In this whole concept of dynamic spiritual growth there is room for change in the concept of self, as well as in the concept of ideal-self. Thus, my ethics, religious practice, or personal doctrine may change, similarly my ideals can change as well.
This approach to spiritual growth satisﬁes the requirements such as: Its ﬁrst level deﬁnition is formal, and because of that, it leaves room to be ﬁlled in speciﬁcally by an individual. Individuals can do so by using a multitude of contributions of various religious, philosophical, and spiritual worldviews that inspire them personally in their search for truth and meaning.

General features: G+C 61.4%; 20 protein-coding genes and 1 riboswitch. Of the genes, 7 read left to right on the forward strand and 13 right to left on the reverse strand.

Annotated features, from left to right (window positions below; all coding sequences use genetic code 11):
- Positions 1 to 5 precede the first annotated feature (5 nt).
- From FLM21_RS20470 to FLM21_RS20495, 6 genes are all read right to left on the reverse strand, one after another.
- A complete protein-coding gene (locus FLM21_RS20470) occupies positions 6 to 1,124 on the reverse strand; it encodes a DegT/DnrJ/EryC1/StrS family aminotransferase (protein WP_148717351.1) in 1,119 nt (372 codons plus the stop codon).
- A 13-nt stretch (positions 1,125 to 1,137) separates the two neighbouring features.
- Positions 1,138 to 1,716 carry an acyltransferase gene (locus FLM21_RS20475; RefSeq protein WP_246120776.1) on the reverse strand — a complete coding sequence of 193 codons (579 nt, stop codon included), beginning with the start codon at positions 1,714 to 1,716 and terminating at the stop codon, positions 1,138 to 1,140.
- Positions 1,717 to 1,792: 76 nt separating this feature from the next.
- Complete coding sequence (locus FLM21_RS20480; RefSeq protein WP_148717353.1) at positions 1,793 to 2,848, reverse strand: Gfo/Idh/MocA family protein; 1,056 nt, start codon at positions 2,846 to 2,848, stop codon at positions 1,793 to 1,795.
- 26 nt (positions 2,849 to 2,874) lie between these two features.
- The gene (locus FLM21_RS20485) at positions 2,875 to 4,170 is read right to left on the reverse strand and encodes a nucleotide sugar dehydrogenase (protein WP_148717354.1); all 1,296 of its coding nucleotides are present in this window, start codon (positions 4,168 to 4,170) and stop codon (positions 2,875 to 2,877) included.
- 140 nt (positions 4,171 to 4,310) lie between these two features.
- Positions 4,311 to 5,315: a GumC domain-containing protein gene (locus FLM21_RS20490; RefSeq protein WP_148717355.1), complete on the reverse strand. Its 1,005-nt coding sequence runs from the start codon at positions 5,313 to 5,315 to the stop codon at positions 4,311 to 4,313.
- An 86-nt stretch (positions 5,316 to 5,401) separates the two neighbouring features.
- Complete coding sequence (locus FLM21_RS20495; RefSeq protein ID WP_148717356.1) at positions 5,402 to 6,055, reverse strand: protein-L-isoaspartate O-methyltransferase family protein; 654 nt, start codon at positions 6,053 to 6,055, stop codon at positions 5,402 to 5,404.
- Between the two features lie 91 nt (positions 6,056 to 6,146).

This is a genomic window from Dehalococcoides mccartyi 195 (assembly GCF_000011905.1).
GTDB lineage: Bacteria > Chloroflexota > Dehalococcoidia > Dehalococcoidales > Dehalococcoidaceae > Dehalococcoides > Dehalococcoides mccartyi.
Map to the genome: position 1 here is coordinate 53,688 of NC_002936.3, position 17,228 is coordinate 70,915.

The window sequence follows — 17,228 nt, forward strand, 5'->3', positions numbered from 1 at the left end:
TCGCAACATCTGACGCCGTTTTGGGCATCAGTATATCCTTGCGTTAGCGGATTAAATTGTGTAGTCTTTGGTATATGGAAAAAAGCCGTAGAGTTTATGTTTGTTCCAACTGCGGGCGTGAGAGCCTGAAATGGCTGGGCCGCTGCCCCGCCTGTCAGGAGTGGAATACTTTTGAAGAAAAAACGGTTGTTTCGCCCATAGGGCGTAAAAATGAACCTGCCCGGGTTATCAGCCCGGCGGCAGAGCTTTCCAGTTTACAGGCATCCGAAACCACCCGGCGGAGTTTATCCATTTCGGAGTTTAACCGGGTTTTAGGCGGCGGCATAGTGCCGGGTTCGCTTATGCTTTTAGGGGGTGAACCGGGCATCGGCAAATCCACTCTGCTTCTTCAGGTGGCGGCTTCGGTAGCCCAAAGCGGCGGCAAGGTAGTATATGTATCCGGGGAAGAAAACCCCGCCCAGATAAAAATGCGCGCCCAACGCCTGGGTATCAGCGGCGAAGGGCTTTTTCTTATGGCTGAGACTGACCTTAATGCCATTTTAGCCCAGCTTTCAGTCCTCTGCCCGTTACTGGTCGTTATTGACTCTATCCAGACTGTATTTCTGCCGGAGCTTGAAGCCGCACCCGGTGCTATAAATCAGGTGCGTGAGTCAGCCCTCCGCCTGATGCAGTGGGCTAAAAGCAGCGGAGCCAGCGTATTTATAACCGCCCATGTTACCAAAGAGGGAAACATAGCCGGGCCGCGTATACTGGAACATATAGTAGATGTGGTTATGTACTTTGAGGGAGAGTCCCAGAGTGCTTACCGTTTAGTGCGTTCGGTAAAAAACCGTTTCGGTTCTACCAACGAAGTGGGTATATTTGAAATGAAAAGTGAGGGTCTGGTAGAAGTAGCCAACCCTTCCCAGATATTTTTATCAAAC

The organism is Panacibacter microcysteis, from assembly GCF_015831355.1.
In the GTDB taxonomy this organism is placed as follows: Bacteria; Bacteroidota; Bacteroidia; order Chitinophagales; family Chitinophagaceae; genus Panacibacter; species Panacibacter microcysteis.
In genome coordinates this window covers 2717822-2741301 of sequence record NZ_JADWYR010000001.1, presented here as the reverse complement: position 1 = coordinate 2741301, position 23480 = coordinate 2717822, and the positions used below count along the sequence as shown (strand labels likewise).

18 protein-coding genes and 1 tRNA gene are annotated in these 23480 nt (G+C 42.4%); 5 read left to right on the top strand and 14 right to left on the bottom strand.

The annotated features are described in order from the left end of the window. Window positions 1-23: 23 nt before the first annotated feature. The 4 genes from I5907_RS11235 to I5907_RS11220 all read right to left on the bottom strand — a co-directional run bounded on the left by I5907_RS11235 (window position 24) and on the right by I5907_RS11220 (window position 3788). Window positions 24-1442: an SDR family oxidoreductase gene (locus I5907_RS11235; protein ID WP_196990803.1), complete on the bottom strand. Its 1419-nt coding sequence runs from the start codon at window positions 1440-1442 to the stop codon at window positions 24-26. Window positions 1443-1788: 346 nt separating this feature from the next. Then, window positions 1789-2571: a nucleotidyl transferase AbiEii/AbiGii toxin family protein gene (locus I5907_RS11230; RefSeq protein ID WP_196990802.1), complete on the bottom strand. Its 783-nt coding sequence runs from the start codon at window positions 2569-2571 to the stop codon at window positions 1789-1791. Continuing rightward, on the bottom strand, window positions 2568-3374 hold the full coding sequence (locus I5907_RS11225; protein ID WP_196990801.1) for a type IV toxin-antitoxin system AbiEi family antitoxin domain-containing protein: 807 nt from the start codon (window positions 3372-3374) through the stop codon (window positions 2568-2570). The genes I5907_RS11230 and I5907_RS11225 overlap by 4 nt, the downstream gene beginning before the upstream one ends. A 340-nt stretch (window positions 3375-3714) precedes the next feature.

It also helps in ordering and guiding life: Spiritual growth requires reﬂection on who I am, on what I would like to be, as well as the possibilities to make these two increasingly similar. Yet, it leaves room for a very personal individual result.
This approach to spiritual growth is helpful for groups of seekers to encourage spiritual growth in their congregations, as it sets an agenda of reﬂection on self (who am I and who should I be?) reﬂection on the group (who are we as a group and who should we be?), and reﬂection on the world (what is the world and what should it be?), but also on social action and spiritual care, as such action is a means to bring the actual self (as an individual or as a group) closer to what I/we think it should be.